The commonly criticized Common Core State Standards have received another rebuke from college instructors and workplace supervisors. In a national survey, more than 9,000 respondents said they don’t believe the top-down standards provide the skills needed for college or a career.
Among findings, the study revealed “the disconnect between what is emphasized in Common Core and what some college instructors perceive as important to college readiness,” says Marten Roorda, CEO of ACT, which conducted the survey.
In English, Common Core emphasizes more source-based writing whereas college instructors typically value “the ability to generate sound ideas,” according to the study. In math, less than half the middle school and high school teachers say Common Core standards are well aligned with college instructors’ expectations, The Washington Examiner reports.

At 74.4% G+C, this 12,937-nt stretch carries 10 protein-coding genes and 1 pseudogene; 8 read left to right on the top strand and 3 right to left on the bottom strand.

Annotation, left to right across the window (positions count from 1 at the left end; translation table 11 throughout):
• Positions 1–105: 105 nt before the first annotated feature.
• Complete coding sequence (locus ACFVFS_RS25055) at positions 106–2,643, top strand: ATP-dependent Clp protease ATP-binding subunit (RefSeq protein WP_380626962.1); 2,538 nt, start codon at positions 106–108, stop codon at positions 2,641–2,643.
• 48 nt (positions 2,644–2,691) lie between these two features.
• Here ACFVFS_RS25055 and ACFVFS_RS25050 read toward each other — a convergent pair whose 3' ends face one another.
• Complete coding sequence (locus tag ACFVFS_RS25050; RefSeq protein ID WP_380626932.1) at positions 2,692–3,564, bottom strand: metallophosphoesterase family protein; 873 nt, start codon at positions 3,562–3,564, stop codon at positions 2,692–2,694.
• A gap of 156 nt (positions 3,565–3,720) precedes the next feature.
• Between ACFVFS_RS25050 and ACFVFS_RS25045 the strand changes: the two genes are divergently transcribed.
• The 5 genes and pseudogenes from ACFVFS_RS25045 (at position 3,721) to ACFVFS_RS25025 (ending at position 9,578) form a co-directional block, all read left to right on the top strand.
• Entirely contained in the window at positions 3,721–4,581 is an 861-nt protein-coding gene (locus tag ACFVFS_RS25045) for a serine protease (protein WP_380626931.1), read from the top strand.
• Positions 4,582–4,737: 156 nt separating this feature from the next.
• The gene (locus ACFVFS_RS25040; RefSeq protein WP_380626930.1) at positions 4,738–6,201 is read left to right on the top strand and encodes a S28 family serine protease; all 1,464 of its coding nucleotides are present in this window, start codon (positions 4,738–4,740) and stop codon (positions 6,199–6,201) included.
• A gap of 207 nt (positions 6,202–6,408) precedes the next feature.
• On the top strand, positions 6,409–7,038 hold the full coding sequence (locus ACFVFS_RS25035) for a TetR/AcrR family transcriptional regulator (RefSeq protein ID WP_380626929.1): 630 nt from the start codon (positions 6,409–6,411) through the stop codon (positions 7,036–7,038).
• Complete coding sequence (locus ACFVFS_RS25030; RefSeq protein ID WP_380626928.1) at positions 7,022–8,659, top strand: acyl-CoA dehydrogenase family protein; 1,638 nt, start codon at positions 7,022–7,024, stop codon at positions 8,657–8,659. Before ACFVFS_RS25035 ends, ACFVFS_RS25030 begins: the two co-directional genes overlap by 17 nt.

All this is hardly surprising. In California, more than 100 education researchers issued a statement saying there’s no “compelling” evidence that Common Core is all that it’s cracked up to be. Closer to home, critics say opposition to Common Core is evidenced by the growing number of parents refusing to let their children take the Pennsylvania System of School Assessment exams.
The fix for public education is not new standards or new testing but an entirely new approach. That begins with more school choice options and the positive influence of competition.